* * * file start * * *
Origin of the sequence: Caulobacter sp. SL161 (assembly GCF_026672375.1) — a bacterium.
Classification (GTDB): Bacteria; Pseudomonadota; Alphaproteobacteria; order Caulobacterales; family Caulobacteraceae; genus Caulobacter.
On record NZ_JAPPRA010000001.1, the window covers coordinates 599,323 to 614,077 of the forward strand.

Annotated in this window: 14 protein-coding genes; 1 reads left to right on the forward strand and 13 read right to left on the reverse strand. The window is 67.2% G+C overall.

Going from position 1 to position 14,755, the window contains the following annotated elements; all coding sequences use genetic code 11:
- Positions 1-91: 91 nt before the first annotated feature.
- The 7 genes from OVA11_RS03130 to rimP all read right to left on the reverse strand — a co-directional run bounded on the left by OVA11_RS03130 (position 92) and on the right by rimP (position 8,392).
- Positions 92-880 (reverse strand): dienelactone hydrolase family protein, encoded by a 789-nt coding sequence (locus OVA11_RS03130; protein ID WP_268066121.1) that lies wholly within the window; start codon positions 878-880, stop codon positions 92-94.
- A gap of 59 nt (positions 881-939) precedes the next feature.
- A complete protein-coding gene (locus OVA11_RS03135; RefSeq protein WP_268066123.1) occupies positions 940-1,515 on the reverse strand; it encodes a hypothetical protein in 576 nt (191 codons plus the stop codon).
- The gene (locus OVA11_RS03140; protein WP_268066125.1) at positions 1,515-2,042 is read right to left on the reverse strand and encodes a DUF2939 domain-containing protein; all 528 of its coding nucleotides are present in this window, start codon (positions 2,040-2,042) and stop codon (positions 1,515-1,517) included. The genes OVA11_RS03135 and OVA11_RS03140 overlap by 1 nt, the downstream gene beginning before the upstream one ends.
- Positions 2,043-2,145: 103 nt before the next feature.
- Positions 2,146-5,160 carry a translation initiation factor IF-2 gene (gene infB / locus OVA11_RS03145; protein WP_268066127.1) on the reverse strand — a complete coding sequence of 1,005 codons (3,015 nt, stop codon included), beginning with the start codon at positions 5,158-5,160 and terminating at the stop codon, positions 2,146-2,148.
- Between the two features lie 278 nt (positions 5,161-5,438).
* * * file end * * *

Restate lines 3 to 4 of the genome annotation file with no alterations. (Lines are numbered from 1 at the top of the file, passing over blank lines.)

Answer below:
On record NZ_JAPPRA010000001.1, the window covers coordinates 599,323 to 614,077 of the forward strand.

Annotated in this window: 14 protein-coding genes; 1 reads left to right on the forward strand and 13 read right to left on the reverse strand. The window is 67.2% G+C overall.